Flying Car Fatigue
I was born in Texas and even by the tender age of 10, I knew what the oil-patch aphorism "big hat, no cattle" meant. If it was true in the 1950s, it's just as true now. I thought of it when our news columns lit up this week with yet another artist's conception of a flying car, this time from Terrafugia.
There's a dichotomy here. One branch of it leads to the daily working press which, on a slow news day, will pick up stories about flying cars and run them as though they're legitimate glimpses into the future, replete as they are with fantastic speeds and unparalleled capability and convenience. Daily news editors needn't be troubled by practical aerodynamics or physics because tomorrow they'll be covering Justin Bieber's hair in the same space.
The second branch leads to us, the professional aviation media and we are supposed to place aviation stories into the real world where aerodynamics and physics do come along to dope slap the dreamy-eyed flying car impresario, just as has been happening for, oh, 75 years or so. We didn't do that this week in our Terrafugia story. Played it as straight as an above-the-fold lead in the New York Times.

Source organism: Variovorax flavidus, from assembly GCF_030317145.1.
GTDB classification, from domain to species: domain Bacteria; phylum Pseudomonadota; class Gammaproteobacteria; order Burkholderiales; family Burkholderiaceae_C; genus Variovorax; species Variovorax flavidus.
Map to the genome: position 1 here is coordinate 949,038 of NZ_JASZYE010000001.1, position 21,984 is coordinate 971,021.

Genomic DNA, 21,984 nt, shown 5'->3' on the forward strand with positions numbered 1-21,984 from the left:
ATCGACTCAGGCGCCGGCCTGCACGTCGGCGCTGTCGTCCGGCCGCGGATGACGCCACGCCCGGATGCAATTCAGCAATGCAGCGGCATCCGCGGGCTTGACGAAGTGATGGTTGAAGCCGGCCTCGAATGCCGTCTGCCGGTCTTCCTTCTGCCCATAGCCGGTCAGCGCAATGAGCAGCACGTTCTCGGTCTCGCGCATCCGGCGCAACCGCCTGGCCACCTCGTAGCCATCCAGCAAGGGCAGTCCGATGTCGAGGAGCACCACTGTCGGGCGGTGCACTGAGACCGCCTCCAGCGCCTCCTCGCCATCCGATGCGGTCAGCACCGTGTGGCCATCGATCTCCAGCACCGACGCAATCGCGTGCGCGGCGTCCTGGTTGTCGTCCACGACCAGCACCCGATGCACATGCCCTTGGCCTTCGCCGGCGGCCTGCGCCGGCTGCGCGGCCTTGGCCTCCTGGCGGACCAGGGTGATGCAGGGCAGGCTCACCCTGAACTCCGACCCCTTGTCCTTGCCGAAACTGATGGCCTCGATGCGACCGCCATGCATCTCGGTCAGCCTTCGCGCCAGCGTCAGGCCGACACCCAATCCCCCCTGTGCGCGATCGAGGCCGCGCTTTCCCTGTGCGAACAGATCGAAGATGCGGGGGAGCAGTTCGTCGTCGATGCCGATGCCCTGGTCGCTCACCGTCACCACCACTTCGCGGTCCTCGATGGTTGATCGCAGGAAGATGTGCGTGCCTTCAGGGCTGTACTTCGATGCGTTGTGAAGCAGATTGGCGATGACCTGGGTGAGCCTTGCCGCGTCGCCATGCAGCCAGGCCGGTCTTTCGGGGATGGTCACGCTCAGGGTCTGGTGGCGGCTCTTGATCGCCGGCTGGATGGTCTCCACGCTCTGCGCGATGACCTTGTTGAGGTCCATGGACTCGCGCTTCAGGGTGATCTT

But really, shouldn't we occasionally just call bravo sierra on some of this stuff? Aren't we in danger here of a little bit of flying car fatigue? I certainly am. I appreciate the dingbat factor in these stories and—wink-wink—I get that readers generally understand that on the seriousness scale, they rank somewhere between Elvis sightings and Phil Swift flogging Flex Seal by the metric ton.
So I guess I'm in the mood to pipe up here. I'd like to see Terrafugia cease and desist on new concepts and bring what they've got to fruition. Or not. It's hard enough to drag one design to market without distracting yourself with yet more concepts. Prove to us once and for all whether a flying car will work. Or not.
I can stand only so much entertainment.